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College and Debt

WITH tuitions climbing and family incomes leveling off, college students and their parents face mounting debt loads. Last year they borrowed $23.1 billion, almost three times as much as a decade earlier. Now Congress is about to tighten the valve on federal student loans as part of its push to balance the federal budget in seven years.

Are college doors swinging shut on millions of low- and moderate-income Americans?

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Probably not, for two reasons. First, a college education has become indispensable to such a wide swath of Americans that they'll find a way to finance it, even if it means major sacrifices in other areas of life. Second, colleges and universities have proven adept at rejuggling their financial resources to accommodate students who can't pay full fare, and a cut in federal monies should spur more financial adaptation.

That said, the pending congressional action - which could draw a presidential veto - would have an impact on students, parents, and schools. It appears that much of the $10 billion that Republicans hope to take out of the $25 billion-a-year student loan program over the next seven years will come from the removal of interest exemptions for graduates and undergraduates and from upward adjustment of interest-rate caps. That would mean, at the least, adding more heft to the debt burden.

It could also cause some students to reconsider plans to extend their educations. Many such students would be from poorer families that have only recently seen college as an option, largely because of government aid. Should this become a sizable trend, concerns about a drooping level of education among Americans, and hence drooping international competitiveness, could deepen.

The college debt situation calls for action. But the response has to extend beyond the halls of Congress, which should carefully weigh the long-term effects of sharply cutting student aid.

Colleges and universities, too, have a responsibility to ferret out inefficiencies in their operations, review staffing and tenure policies, and slow or even reverse rises in costs and tuitions. Universities should continue their efforts to extend their reach, and hold down costs for students, by opening urban branches. States should reassess their higher-education spending and see how they might pick up some of the aid. Businesses can do more to fund scholarship programs.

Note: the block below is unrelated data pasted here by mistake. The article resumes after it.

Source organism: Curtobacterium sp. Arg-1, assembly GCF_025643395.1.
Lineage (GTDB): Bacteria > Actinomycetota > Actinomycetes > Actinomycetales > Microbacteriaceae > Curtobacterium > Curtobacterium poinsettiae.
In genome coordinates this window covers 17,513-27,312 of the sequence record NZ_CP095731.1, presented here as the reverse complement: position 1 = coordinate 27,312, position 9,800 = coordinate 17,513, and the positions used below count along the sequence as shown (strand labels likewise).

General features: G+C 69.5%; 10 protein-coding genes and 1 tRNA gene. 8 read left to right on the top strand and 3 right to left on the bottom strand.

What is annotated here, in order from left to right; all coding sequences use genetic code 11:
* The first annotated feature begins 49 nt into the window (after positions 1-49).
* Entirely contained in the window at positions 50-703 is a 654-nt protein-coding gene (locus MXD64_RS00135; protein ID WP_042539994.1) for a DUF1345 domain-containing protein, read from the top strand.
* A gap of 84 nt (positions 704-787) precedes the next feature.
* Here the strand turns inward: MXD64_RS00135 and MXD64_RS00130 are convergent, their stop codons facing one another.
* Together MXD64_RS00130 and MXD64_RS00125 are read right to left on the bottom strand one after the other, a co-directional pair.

Not least, families have to be honest about the need for long-range planning. In this regard, some states have launched programs to help families pay, at today's prices, tuitions for children who are still years away from college. One good option for many students is the junior, or community, college, which they can attend for a fraction of the cost.

The budget-cutting in Congress is being done in the name of future generations - who would presumably have an even larger debt to pay off if federal deficit spending went unchecked. That rationale goes down harder when the cuts come out of other investments in the future, such as higher education. It becomes unpalatable if legislators doing the cutting are also protecting pet, pork-barrel projects. But some squeezing back of a program the size of federal student aid is not unreasonable.

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If schools, government, and families do their part, this doesn't have to mean a retreat from the historical process of making college accessible to a broader spectrum of Americans.

Are college doors swinging shut on low- and moderate-income Americans?

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